Not nearly as picturesqueness (nor as much fun) as a Christmas tree on Christmas morning but there it is.  We pile two trucks (carts such as you see pictured here are properly called trucks at DPL)- one full of holds to be processed immediately, the other with our returned items that are marked "in transit" and need to be returned so the computer shows them "On Shelf". This is a truck of return delivery and I always sort DVD from books.  As you can see there are quite a lot of DVDs on the second shelf. The books are only on the top shelf and it can take 3-4 DVDs to make one book.

Just saying....

THEN they get sorted onto the trucks to get shelved by this young lady (below) who is an On-Call shelver. Before I move on to talk about Melissa our On-Call, this is also the mysterious room where all the returns are dropped onto a bin. One of us, the same people who work the outside desks, picks them up out of the bins and checks them in. The same thing we do out on the desk, it's just that no one can see us back here!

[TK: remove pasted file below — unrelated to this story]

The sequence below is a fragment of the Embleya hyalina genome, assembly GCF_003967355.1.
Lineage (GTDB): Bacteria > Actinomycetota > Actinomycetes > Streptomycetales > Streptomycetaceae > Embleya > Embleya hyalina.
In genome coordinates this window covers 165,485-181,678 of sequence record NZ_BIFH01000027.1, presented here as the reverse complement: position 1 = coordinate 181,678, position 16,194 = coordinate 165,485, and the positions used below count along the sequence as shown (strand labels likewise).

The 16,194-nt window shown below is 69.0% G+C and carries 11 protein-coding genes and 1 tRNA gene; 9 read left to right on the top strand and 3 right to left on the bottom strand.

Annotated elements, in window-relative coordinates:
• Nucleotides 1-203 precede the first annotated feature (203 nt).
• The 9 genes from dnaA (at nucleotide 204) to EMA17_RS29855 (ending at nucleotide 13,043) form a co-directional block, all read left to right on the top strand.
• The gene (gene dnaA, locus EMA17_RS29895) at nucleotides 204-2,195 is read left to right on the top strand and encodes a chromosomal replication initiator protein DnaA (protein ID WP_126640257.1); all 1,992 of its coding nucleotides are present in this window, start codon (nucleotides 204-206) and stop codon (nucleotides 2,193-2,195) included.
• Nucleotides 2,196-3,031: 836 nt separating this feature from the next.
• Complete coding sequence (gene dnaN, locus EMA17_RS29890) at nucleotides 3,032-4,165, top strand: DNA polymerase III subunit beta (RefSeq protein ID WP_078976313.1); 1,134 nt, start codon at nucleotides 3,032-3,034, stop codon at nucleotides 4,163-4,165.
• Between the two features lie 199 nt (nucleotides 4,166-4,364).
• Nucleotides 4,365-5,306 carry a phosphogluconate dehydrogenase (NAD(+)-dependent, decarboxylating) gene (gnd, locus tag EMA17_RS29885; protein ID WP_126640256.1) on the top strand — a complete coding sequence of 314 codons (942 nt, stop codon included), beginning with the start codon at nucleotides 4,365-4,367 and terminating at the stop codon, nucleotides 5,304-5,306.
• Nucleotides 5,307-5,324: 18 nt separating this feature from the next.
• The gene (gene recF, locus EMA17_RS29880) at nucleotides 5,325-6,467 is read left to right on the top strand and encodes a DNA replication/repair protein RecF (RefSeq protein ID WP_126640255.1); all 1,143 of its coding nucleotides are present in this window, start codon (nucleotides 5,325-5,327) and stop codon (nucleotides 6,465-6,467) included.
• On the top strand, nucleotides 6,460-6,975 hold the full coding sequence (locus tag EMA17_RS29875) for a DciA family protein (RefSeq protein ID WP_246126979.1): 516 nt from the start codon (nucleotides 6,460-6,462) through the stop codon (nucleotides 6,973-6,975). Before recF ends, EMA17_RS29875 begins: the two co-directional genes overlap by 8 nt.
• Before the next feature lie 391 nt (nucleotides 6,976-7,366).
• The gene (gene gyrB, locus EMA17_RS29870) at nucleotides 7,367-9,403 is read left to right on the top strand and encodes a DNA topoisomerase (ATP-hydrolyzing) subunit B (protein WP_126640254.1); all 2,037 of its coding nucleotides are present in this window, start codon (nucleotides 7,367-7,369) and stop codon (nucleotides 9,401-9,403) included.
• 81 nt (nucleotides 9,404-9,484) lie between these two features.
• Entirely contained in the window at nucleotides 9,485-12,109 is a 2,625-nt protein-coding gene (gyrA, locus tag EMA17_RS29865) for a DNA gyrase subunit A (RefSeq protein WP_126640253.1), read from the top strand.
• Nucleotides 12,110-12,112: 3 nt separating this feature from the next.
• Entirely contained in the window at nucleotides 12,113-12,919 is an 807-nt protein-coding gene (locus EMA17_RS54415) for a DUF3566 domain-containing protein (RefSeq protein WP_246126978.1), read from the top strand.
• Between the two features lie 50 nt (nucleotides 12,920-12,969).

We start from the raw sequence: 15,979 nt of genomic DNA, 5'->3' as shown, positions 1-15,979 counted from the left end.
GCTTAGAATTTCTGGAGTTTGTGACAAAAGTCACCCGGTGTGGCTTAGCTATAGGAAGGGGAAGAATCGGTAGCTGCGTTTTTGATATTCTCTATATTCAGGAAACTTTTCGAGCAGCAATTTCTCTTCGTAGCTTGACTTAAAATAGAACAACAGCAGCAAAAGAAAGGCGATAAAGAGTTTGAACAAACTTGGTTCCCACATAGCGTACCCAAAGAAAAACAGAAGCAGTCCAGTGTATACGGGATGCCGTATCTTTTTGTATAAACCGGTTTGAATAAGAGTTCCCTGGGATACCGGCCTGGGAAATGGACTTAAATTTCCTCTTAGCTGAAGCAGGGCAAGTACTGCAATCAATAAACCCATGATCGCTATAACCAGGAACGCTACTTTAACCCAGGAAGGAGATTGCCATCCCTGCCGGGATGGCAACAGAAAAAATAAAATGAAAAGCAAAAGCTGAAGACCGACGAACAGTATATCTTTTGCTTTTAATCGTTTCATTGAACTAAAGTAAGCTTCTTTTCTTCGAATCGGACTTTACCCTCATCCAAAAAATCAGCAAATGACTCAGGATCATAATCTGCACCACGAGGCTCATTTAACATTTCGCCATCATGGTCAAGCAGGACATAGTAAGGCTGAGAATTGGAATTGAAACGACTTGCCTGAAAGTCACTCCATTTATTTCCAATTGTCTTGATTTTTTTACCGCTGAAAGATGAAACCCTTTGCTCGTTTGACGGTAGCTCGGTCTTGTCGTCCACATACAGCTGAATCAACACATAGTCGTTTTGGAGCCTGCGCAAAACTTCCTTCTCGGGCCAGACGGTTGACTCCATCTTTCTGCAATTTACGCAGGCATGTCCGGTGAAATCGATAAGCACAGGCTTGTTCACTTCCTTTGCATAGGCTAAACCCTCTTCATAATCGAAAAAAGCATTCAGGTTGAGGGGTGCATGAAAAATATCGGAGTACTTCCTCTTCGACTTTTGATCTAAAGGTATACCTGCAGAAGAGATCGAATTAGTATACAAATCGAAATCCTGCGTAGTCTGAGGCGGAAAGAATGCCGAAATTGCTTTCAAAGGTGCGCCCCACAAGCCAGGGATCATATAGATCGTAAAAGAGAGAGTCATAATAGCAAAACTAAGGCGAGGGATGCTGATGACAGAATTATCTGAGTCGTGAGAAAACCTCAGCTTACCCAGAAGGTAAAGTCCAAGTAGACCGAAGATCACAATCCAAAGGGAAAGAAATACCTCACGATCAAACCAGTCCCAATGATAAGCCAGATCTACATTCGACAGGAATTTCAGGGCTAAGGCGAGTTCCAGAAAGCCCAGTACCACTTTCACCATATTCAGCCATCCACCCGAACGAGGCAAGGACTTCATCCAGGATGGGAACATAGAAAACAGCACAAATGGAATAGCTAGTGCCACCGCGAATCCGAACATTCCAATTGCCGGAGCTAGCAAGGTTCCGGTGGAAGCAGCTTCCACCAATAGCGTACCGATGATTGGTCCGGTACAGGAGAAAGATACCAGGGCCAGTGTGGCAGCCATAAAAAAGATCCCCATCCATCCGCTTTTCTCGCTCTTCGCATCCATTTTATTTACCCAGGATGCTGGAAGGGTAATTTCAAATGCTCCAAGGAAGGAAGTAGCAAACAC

She is "on-call" obviously because we need people to fill in. The city has put a freeze on hiring and most of us are under staffed. This means more hours for on-call which is good I suppose but they don't get benefits and they can actually wind up working 6 days a week without overtime because they rarely get a full day. They also work all over town and often get treated as-- well, not very well.  Melissa looks happy enough and seems happy when she comes to Hampden but I guess she just got hired so we'll give her some time and we'll check back with her and see how she's doing in a year or so...

This is my friend Jan
Hard worker...

Never a more dedicated company person.
Why she'd work through the night before she allowed the place to fall into alphabetical chaos! 
(Everything I just wrote was really just for Jan's enjoyment, she will laugh more than anyone. She loves to laugh and doesn't want to have to tell anyone she was just kidding)